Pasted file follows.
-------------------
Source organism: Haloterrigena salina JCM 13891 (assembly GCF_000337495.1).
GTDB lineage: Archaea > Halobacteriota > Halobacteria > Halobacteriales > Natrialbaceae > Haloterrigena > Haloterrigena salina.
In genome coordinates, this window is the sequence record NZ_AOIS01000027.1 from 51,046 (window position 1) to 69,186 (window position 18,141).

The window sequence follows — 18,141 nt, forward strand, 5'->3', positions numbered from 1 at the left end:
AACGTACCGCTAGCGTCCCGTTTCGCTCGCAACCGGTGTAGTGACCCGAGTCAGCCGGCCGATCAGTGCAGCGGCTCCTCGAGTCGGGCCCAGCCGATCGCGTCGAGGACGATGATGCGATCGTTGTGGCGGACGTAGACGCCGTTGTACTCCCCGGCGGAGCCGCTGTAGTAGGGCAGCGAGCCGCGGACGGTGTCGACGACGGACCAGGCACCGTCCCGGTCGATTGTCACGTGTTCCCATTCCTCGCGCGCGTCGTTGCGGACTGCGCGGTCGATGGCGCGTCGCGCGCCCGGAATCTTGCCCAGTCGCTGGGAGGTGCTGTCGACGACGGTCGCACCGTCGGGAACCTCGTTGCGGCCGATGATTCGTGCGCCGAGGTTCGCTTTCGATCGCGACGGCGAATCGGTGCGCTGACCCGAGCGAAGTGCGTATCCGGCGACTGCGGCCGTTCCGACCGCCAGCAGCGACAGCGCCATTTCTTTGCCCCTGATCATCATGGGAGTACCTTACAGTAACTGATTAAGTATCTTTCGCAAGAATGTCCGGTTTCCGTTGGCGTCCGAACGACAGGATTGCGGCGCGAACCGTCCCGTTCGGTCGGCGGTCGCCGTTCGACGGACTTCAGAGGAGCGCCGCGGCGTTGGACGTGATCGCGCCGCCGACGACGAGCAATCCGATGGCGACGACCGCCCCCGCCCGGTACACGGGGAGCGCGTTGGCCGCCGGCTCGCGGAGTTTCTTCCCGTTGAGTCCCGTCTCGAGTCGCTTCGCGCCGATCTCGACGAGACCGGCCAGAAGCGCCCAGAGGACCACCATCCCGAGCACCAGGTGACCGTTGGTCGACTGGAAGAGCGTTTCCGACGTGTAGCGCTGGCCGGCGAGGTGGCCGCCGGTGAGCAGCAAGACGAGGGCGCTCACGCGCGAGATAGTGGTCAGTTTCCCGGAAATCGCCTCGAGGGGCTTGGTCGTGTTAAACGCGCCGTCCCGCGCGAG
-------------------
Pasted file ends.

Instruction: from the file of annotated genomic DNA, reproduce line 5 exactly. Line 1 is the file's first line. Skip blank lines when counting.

AACGTACCGCTAGCGTCCCGTTTCGCTCGCAACCGGTGTAGTGACCCGAGTCAGCCGGCCGATCAGTGCAGCGGCTCCTCGAGTCGGGCCCAGCCGATCGCGTCGAGGACGATGATGCGATCGTTGTGGCGGACGTAGACGCCGTTGTACTCCCCGGCGGAGCCGCTGTAGTAGGGCAGCGAGCCGCGGACGGTGTCGACGACGGACCAGGCACCGTCCCGGTCGATTGTCACGTGTTCCCATTCCTCGCGCGCGTCGTTGCGGACTGCGCGGTCGATGGCGCGTCGCGCGCCCGGAATCTTGCCCAGTCGCTGGGAGGTGCTGTCGACGACGGTCGCACCGTCGGGAACCTCGTTGCGGCCGATGATTCGTGCGCCGAGGTTCGCTTTCGATCGCGACGGCGAATCGGTGCGCTGACCCGAGCGAAGTGCGTATCCGGCGACTGCGGCCGTTCCGACCGCCAGCAGCGACAGCGCCATTTCTTTGCCCCTGATCATCATGGGAGTACCTTACAGTAACTGATTAAGTATCTTTCGCAAGAATGTCCGGTTTCCGTTGGCGTCCGAACGACAGGATTGCGGCGCGAACCGTCCCGTTCGGTCGGCGGTCGCCGTTCGACGGACTTCAGAGGAGCGCCGCGGCGTTGGACGTGATCGCGCCGCCGACGACGAGCAATCCGATGGCGACGACCGCCCCCGCCCGGTACACGGGGAGCGCGTTGGCCGCCGGCTCGCGGAGTTTCTTCCCGTTGAGTCCCGTCTCGAGTCGCTTCGCGCCGATCTCGACGAGACCGGCCAGAAGCGCCCAGAGGACCACCATCCCGAGCACCAGGTGACCGTTGGTCGACTGGAAGAGCGTTTCCGACGTGTAGCGCTGGCCGGCGAGGTGGCCGCCGGTGAGCAGCAAGACGAGGGCGCTCACGCGCGAGATAGTGGTCAGTTTCCCGGAAATCGCCTCGAGGGGCTTGGTCGTGTTAAACGCGCCGTCCCGCGCGAG